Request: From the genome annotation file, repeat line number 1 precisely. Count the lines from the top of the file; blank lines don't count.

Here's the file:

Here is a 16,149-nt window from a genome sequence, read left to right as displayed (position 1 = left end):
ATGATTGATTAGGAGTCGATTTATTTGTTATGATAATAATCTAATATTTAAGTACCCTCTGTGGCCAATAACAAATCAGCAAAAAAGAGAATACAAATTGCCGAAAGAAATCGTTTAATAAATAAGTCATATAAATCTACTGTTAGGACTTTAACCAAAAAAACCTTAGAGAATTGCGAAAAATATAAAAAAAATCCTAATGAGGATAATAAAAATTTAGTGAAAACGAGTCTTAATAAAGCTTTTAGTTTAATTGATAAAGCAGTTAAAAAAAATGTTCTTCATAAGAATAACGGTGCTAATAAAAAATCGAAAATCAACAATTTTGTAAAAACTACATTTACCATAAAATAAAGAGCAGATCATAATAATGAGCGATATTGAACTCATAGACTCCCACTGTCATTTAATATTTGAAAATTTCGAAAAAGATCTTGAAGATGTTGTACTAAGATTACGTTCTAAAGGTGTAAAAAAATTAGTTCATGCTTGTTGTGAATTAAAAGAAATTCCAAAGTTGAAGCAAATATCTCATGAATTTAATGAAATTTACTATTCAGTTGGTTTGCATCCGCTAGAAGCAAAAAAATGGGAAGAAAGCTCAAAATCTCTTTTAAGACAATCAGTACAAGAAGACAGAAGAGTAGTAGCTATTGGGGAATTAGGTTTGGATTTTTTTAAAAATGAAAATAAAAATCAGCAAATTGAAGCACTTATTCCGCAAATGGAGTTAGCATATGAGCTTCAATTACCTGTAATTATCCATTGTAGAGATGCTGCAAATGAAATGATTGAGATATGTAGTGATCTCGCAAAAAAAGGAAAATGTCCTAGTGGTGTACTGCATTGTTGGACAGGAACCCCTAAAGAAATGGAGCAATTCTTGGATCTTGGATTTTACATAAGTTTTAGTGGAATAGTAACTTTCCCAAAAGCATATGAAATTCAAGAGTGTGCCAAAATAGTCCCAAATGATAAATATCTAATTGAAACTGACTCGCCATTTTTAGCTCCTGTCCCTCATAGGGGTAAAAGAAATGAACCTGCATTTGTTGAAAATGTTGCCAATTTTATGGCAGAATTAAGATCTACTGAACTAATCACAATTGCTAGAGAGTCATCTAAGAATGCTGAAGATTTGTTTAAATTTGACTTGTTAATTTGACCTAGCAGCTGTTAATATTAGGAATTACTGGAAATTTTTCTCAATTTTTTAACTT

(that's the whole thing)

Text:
Here is a 16,149-nt window from a genome sequence, read left to right as displayed (position 1 = left end):